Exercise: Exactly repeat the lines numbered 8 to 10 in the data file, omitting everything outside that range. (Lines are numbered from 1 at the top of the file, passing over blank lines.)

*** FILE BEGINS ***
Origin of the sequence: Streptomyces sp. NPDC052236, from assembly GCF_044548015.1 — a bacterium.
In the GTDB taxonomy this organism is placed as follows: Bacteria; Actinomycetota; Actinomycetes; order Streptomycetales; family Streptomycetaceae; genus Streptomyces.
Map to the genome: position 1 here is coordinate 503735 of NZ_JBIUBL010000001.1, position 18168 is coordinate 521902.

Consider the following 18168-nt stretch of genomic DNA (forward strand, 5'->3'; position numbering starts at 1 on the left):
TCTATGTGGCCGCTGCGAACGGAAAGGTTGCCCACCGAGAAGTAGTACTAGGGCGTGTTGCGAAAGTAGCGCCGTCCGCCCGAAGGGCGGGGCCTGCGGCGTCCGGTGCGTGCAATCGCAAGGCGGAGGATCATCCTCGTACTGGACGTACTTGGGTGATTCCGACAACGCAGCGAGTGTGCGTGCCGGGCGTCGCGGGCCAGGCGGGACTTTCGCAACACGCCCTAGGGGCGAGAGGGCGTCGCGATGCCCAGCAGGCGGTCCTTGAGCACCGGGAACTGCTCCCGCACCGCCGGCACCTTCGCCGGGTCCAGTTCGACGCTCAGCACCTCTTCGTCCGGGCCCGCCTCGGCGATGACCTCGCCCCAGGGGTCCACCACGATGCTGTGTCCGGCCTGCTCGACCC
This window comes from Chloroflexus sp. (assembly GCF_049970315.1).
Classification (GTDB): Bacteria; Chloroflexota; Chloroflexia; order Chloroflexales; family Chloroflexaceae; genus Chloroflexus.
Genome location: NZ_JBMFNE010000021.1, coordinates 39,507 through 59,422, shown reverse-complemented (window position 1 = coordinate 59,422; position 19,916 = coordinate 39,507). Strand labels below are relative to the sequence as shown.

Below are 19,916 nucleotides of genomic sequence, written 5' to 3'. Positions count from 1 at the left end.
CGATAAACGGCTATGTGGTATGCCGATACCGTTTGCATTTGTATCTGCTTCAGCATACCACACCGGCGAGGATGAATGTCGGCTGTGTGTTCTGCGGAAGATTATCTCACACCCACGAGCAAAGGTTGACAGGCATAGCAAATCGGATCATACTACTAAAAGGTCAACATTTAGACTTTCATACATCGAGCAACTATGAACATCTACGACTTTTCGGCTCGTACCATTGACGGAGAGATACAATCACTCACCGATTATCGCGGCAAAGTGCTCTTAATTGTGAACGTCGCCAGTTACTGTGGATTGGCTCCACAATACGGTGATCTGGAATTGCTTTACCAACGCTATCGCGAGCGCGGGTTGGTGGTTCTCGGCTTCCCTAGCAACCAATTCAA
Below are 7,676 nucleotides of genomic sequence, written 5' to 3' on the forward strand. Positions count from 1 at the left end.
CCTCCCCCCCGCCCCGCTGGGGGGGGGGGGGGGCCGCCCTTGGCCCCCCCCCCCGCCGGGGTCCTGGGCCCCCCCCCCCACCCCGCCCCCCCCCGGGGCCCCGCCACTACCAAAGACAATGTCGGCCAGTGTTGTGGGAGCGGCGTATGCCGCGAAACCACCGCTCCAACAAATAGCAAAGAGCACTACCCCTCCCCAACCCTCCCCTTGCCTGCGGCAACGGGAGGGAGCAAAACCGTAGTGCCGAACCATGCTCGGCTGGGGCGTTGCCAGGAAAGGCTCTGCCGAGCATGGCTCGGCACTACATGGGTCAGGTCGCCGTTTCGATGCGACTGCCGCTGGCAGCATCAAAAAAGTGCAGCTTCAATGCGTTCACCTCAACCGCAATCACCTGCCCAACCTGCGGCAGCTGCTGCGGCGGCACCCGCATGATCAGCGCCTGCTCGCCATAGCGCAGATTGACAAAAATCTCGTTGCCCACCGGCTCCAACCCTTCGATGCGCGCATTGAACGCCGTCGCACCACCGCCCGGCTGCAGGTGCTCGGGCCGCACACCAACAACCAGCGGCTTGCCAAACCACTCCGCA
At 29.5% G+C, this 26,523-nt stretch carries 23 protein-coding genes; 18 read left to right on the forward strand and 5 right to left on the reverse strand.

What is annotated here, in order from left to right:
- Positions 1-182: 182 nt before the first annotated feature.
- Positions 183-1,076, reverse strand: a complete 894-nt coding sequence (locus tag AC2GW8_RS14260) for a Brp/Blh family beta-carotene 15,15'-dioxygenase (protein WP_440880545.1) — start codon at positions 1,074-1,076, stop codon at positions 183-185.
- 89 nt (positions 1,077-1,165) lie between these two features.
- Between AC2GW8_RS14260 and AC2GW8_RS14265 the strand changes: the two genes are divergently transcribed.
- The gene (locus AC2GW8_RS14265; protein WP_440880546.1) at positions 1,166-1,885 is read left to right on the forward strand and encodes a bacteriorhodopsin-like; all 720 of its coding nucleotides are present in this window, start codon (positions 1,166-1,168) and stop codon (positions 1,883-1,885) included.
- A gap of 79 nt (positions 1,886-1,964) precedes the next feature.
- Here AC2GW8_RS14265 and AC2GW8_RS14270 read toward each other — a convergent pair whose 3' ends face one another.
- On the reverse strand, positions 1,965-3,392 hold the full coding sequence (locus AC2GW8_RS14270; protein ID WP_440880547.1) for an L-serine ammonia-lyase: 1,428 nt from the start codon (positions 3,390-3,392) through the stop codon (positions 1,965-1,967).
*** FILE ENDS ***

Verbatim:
Genome location: NZ_JBMFNE010000021.1, coordinates 39,507 through 59,422, shown reverse-complemented (window position 1 = coordinate 59,422; position 19,916 = coordinate 39,507). Strand labels below are relative to the sequence as shown.

Below are 19,916 nucleotides of genomic sequence, written 5' to 3'. Positions count from 1 at the left end.
CGATAAACGGCTATGTGGTATGCCGATACCGTTTGCATTTGTATCTGCTTCAGCATACCACACCGGCGAGGATGAATGTCGGCTGTGTGTTCTGCGGAAGATTATCTCACACCCACGAGCAAAGGTTGACAGGCATAGCAAATCGGATCATACTACTAAAAGGTCAACATTTAGACTTTCATACATCGAGCAACTATGAACATCTACGACTTTTCGGCTCGTACCATTGACGGAGAGATACAATCACTCACCGATTATCGCGGCAAAGTGCTCTTAATTGTGAACGTCGCCAGTTACTGTGGATTGGCTCCACAATACGGTGATCTGGAATTGCTTTACCAACGCTATCGCGAGCGCGGGTTGGTGGTTCTCGGCTTCCCTAGCAACCAATTCAA